Review: THE ETERNAL RETURN OF ANTONIS PARASKEVAS, A Decently Weird And Hilariously Illuminating Greek Film

Contributor; Slovakia (@martykudlac)
Review: THE ETERNAL RETURN OF ANTONIS PARASKEVAS, A Decently Weird And Hilariously Illuminating Greek Film

The following is a powerful excerpt from the influential postmodern scribe and great mind, Don DeLillo, vividly illustrating man's paramount prerogative of lacanian fantasy and psycho-hygiene concealed in the inherent virtue of homo sapiens in the novel White Noise.

"How much pleasure did you take as a kid, Lasher said, in imagining yourself dead? Never mind as a kid, Grappa said. I still do it all the time. Whenever I´m upset over something, I imagine all my friends, relatives and colleagues gathered at my bier. They are very, very sorry they weren't nicer to me while I lived. Self-pity is something I've worked very hard to maintain. Why abandon it just because you grow up? Self-pity is something that children are very good at, which must mean it is natural and important. Imagining yourself dead is the cheapest, sleaziest, most satisfying form of childish self-pity. How sad and remorseful and guilty all those people are, standing by your great bronze coffin. They can't even look each other in the eye because they know that the death of this decent and compassionate man is the result of a conspiracy they all took part in. The coffin is banked with flowers and lined with a napped fabric in salmon or peach. What wonderful cross-currents of self-pity and self-esteem you are able to wallow in, seeing yourself laid out in a dark suit and tie, looking tanned, fit and rested, as they say of presidents after vacations. But there is something even more childish and satisfying than self-pity, something that explains why I try to see myself dead on a regular basis, a great fellow surrounded by snivelling mourners. It is my way of punishing people for thinking their own lives are more important than mine."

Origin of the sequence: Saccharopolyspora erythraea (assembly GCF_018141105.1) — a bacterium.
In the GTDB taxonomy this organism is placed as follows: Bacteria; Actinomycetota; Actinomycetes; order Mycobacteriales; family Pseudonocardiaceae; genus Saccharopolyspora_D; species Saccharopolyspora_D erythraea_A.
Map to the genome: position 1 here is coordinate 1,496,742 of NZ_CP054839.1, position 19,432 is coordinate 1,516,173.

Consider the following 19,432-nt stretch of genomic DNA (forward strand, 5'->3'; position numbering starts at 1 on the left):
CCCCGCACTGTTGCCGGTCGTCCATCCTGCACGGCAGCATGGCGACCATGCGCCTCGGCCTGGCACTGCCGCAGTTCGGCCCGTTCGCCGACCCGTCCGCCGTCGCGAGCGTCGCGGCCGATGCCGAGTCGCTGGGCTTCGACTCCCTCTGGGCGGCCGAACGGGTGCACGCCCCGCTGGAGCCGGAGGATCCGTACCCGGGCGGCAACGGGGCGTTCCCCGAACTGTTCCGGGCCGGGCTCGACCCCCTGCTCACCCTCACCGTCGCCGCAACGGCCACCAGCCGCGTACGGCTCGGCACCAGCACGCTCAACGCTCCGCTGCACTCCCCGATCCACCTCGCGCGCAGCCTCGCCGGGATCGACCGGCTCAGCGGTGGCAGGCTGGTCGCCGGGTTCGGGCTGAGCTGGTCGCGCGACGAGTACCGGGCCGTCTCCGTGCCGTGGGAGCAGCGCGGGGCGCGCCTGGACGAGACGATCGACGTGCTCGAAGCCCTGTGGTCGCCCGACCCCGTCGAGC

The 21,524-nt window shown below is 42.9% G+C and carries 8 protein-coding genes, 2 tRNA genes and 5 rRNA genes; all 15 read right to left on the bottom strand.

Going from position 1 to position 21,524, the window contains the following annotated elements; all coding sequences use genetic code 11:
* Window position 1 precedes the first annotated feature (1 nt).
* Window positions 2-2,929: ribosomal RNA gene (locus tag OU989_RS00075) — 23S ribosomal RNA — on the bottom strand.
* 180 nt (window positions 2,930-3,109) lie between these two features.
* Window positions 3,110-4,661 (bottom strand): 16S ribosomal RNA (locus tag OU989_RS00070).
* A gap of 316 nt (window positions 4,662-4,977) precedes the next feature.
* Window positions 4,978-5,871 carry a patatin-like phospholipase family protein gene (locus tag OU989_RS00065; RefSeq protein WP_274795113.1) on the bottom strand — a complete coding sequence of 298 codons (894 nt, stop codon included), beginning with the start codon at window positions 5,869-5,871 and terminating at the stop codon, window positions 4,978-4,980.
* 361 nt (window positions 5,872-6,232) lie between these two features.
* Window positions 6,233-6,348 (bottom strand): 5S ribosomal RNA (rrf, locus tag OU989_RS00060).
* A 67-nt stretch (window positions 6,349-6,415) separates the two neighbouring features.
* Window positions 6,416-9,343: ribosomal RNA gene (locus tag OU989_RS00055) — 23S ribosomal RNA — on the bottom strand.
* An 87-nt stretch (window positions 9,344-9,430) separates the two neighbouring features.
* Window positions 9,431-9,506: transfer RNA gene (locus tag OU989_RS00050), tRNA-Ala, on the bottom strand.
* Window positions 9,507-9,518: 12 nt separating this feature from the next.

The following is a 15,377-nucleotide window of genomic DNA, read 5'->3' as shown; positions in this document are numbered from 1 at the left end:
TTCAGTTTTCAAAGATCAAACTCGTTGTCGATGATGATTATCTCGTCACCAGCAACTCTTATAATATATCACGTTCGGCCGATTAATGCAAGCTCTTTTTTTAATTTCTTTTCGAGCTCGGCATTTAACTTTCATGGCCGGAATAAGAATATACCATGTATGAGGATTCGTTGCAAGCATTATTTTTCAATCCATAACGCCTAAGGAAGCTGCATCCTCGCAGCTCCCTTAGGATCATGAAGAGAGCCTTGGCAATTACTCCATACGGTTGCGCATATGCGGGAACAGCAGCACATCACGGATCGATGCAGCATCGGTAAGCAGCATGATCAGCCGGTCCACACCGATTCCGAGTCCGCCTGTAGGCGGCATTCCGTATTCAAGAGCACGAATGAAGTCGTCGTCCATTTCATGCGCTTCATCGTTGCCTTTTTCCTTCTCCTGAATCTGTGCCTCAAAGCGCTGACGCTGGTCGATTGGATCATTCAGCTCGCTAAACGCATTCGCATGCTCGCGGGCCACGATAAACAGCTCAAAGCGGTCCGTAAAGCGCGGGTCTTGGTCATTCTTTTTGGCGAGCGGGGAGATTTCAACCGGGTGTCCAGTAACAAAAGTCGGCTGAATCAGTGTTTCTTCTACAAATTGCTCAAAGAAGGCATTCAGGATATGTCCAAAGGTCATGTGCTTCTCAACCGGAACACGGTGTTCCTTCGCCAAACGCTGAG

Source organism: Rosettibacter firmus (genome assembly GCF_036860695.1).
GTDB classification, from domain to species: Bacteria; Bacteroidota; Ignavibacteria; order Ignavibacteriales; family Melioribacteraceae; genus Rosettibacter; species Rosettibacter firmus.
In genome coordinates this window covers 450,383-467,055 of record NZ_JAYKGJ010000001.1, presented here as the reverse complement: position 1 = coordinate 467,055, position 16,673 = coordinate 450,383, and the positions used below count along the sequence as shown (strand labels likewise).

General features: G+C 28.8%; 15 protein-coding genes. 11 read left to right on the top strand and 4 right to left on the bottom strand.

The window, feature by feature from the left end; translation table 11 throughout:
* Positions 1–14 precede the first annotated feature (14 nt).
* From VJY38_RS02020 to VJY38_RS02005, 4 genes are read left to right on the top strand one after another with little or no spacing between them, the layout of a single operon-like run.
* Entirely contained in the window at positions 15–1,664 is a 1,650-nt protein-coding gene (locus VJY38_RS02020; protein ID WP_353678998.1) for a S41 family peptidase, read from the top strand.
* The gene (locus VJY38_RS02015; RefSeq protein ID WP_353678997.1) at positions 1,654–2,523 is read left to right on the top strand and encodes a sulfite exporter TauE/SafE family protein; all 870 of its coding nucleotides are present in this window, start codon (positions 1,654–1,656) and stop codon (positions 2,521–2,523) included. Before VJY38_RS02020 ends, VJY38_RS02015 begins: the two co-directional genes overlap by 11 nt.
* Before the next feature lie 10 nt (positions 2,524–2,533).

It would be hard to find the equal of such a concise and authentic (even a bit satirical and self-deprecating) take on the right for self-pity. Yet the Greek debut feature by Elina Psykou, The Eternal Return of Antonis Paraskevas, epitomizes DeLillo's piece in a strangely accurate manner.

Greek film has been in the limelight of arthouse cinema for some time now due to the enormous success of the so-called New Wave. These are films with strange, partly absurd, partly dark aesthetics, notable in the works of Yorgos Lanthimos, but also other young talents, such as Babis Makridis or Ektoras Lyzigos.

It seems like the label of New Wave was made up only to easier identify strong Greek films by the foreign press, but none of the members feel like being in an organised movement. Neither does Elina Psykou, who co-produced Lyzigos' spectacular minimalistic poetic drama Boy Eating the Bird's Food and her leading man Christos Stergioglou, who also acted in Lanthimos' family drama Dogtooth, while Syllas Tzoumerkas, the director of Homeland, has a minor role in Psykou´s debut, just to illustrate how tight the Greek filmmaking community is.